Jamaica, W.I.
Editor's request: Will members of
relevant Organizations kindly
write to this lady by airmmail?
Last time, most of the work was
done by Mr Dib.

MLAHATMA GANDHI MEMORIAL
British P.M. Mr Wilson recently un-
veiled a statue of Mahatma Gandhi,
Indian patriot who campaigned for
home rule before his 148 assassin-
ation. The bronze sculpture by Po-
lish Fredda Brilliant depicts the
diminutive clhoti-clad figure. in fa-
miliar cross-legged attitude, set on
on a concave base of Portland stone,
and is located in Tavistock Square,
London. Lord Sorensen, Chairman of
Gandhi Trust responsible for erect-
ion of the statue says the 10,000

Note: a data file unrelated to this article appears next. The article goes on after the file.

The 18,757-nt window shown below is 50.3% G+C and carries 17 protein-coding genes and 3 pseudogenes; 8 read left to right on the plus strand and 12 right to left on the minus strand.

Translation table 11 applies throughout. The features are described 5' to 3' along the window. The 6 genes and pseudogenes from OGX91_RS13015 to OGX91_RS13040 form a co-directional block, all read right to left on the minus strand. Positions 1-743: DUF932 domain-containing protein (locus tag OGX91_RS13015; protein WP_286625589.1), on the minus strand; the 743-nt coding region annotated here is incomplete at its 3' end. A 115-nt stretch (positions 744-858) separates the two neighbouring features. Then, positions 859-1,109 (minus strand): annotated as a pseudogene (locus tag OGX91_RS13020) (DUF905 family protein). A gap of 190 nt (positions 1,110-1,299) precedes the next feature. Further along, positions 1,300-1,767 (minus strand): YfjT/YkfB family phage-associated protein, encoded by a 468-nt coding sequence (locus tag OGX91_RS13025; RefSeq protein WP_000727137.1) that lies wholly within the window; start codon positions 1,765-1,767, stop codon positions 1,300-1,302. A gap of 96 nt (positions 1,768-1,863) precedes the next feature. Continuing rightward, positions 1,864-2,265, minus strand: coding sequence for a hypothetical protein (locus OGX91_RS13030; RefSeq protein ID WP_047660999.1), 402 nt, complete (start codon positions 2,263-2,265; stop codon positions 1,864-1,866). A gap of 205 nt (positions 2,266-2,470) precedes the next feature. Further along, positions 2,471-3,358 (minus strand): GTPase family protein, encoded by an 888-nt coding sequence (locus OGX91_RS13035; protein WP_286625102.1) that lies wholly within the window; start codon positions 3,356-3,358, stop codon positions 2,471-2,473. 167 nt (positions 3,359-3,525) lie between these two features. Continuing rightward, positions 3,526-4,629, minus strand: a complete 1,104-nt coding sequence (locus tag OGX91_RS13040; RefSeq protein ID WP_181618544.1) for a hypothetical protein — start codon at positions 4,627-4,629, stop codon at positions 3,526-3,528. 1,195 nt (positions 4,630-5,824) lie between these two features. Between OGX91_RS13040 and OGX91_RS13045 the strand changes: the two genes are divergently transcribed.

sculpture will be "a worthy tribute
to one of the world's greatest men."
BIS


THE BTAR


Page Thirteen











WEST INDIES ASSOCIATED STATES, SUPREME COURT.
-IN TiE COURT OF APPEAL -
DOMINICA
SCAUE LIST FOR SITTING COMMENCING ON MONDAY, 17th JUNE, 1968, AT
9 9 o CLOCK IN THE FORENOON

CIVIL APPEAL:
NO. Appellants Respondent s
3/67 H.H.V. Whitchurch & Co. Ltd V. The Attorney General &
The Roseau Town Council
1/68 Felicien Eusebe V. Eustace Estrado
For Delivery of Judgements:
5/66 Marie Dib V. George Karam
7/66 welll Donald Shillingford V. Her Majesty's Attorney
General for Dominica
For Mention Under Rule 15(1):
3/65 Thomas Denis Shillingford V. The Commissioner of
Income Tax
SRef.A/Cl/68
Date 21st May, 1968 (Signed)Mona Rigsby James,
224-G54.1/1 Deputy Registrar
of the
Court of Appeal

WEST INDIES ASSOCIATED STATES AND BARBADOS
Thames Street, St. John's, Antigua
POST OF ECONOMIST